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The Girl in the Text

Representations, Positions, and Perspectives

Ann Smith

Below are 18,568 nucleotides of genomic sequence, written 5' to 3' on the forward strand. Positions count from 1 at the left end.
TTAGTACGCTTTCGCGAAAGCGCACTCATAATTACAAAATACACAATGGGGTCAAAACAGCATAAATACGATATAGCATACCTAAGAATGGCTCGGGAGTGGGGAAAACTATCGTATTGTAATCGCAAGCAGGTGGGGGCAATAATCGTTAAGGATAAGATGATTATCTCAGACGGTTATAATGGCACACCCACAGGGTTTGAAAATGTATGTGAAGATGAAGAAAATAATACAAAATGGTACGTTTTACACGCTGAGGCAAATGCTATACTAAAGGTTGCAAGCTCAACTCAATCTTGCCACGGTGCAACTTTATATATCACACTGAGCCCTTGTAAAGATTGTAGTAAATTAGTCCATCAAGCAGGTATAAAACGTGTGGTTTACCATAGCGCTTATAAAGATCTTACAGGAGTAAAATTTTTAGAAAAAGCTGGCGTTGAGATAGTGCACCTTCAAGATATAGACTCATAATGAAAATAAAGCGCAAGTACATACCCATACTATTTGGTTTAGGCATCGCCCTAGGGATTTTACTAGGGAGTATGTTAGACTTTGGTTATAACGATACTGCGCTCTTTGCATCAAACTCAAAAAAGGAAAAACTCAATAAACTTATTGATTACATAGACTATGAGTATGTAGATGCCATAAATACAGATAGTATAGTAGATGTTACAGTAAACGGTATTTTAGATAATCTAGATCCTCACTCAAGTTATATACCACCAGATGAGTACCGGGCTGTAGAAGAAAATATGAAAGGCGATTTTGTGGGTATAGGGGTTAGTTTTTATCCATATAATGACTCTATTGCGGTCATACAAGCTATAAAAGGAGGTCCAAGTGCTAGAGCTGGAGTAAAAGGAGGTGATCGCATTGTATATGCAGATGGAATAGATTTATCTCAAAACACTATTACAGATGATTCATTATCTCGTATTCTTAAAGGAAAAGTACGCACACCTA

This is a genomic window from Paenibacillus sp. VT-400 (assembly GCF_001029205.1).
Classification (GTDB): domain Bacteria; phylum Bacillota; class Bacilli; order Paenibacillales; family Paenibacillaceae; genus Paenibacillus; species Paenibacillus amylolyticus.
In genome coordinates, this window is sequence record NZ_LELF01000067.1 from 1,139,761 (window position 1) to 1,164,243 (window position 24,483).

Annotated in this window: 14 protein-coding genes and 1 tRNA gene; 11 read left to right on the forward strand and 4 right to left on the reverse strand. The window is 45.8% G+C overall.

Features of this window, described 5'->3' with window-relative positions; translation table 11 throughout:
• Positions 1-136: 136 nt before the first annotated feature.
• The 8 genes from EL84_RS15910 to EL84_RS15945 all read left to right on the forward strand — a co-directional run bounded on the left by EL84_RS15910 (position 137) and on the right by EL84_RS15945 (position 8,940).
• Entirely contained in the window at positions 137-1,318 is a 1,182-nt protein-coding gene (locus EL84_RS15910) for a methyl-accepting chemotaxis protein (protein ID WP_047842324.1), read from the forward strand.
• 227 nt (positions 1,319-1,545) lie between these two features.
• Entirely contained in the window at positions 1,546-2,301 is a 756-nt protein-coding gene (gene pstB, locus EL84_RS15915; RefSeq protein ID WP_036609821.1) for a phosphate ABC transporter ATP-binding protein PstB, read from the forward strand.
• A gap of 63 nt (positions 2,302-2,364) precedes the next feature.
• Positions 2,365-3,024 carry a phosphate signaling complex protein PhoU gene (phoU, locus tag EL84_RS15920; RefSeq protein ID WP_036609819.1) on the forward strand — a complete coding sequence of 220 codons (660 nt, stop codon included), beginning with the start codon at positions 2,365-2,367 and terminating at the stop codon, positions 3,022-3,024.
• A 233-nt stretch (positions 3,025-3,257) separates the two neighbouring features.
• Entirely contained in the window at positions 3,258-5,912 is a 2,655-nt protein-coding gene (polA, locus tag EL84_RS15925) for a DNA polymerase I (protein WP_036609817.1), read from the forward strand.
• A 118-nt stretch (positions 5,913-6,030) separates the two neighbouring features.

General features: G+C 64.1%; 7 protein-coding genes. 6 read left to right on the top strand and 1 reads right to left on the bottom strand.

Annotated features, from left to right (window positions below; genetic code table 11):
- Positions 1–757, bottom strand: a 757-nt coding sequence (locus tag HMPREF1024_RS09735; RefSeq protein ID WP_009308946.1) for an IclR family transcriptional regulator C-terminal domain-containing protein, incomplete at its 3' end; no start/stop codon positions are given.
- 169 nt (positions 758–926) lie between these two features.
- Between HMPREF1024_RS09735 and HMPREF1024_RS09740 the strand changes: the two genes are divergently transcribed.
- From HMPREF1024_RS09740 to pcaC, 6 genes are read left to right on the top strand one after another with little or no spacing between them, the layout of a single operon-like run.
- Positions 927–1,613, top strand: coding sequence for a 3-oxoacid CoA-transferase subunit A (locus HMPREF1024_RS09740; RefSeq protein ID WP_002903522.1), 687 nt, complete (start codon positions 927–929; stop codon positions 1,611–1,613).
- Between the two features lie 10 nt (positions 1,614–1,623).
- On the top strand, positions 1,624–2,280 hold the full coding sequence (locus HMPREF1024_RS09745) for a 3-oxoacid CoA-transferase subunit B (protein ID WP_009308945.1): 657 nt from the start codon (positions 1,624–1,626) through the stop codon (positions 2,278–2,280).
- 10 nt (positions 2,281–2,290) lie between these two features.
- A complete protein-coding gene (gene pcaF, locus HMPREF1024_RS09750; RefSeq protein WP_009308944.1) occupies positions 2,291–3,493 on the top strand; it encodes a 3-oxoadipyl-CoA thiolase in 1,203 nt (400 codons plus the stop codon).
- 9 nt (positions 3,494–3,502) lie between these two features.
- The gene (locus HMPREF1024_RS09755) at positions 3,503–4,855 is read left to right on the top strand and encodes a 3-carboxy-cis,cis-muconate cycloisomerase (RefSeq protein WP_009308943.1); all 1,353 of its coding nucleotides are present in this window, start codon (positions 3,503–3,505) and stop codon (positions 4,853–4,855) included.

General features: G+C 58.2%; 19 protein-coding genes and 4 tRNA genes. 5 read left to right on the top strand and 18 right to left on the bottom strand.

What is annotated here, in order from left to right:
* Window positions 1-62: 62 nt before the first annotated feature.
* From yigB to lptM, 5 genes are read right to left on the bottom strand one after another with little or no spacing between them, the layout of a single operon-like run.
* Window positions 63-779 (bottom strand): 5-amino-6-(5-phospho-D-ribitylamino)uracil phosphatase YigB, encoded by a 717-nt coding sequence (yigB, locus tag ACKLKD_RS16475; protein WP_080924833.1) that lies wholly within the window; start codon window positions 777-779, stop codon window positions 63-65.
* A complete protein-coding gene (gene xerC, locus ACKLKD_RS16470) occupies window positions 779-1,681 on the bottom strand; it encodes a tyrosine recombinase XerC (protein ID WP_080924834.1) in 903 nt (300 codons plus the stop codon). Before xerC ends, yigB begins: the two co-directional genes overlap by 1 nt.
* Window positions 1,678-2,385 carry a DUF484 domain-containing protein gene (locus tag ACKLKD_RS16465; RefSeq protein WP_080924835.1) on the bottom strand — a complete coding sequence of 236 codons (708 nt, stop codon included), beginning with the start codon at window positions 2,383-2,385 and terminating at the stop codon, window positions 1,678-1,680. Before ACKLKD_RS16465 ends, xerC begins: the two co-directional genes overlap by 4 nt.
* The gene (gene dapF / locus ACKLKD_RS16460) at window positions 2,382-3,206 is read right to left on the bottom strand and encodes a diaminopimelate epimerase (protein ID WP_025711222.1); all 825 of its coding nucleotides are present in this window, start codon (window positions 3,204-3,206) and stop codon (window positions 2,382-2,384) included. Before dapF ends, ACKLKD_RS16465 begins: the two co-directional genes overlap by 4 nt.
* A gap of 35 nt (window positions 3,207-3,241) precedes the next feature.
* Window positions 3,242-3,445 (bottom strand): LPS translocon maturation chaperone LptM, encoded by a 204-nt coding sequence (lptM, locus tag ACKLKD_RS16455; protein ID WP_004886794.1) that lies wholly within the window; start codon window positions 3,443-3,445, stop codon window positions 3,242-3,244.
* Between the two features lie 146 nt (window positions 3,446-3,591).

In our call for proposals we invited contributors to explore how the representations of girls in written or graphic texts invite us to think about girlhood( s) from new and/or different perspectives. My interest in how the girl in the text might operate in different ways and/or from different perspectives dates back almost two decades; it was sparked in 1988 when I first encountered Tsitsi Dangarembga’s Nervous Conditions A Novel, published that year. This work of fiction immediately headed up the Required Reading List for the new Feminist Literature elective on which I was working with two colleagues in the Department of English at the University of the Witwatersrand in Johannesburg, South Africa. My preference for this Zimbabwean novel had to do, in part, with the fact that Olive Schreiner’s Story of an African Farm, often thought to have been the first feminist South African novel, published under the male pseudonym Ralph Irons in 1883, introduces feminism in a kind of separate manifesto about the status of women in society.